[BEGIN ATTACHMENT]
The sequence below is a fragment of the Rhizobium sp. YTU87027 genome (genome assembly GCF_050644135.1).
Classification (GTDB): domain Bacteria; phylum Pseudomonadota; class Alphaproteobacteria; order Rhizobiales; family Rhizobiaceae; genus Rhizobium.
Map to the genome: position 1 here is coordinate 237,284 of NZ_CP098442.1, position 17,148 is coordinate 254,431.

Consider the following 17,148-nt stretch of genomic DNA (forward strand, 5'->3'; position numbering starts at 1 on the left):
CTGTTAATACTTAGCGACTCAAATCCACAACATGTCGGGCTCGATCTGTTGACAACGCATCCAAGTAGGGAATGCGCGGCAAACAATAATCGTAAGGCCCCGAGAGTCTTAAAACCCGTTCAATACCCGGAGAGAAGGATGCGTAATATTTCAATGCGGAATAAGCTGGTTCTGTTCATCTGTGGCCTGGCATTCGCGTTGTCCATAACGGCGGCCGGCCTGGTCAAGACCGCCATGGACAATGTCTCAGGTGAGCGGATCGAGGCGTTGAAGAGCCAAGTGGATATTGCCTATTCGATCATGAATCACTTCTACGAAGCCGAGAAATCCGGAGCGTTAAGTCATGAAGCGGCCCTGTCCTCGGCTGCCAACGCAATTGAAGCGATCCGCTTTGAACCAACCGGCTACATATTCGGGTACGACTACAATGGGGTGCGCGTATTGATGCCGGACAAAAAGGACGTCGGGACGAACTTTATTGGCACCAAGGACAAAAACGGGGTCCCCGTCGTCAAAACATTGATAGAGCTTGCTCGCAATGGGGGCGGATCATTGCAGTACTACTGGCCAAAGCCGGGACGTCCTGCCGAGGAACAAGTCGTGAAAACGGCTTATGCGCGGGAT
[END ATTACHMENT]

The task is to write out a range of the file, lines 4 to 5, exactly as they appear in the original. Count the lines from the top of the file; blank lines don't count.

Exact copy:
Consider the following 17,148-nt stretch of genomic DNA (forward strand, 5'->3'; position numbering starts at 1 on the left):
CTGTTAATACTTAGCGACTCAAATCCACAACATGTCGGGCTCGATCTGTTGACAACGCATCCAAGTAGGGAATGCGCGGCAAACAATAATCGTAAGGCCCCGAGAGTCTTAAAACCCGTTCAATACCCGGAGAGAAGGATGCGTAATATTTCAATGCGGAATAAGCTGGTTCTGTTCATCTGTGGCCTGGCATTCGCGTTGTCCATAACGGCGGCCGGCCTGGTCAAGACCGCCATGGACAATGTCTCAGGTGAGCGGATCGAGGCGTTGAAGAGCCAAGTGGATATTGCCTATTCGATCATGAATCACTTCTACGAAGCCGAGAAATCCGGAGCGTTAAGTCATGAAGCGGCCCTGTCCTCGGCTGCCAACGCAATTGAAGCGATCCGCTTTGAACCAACCGGCTACATATTCGGGTACGACTACAATGGGGTGCGCGTATTGATGCCGGACAAAAAGGACGTCGGGACGAACTTTATTGGCACCAAGGACAAAAACGGGGTCCCCGTCGTCAAAACATTGATAGAGCTTGCTCGCAATGGGGGCGGATCATTGCAGTACTACTGGCCAAAGCCGGGACGTCCTGCCGAGGAACAAGTCGTGAAAACGGCTTATGCGCGGGAT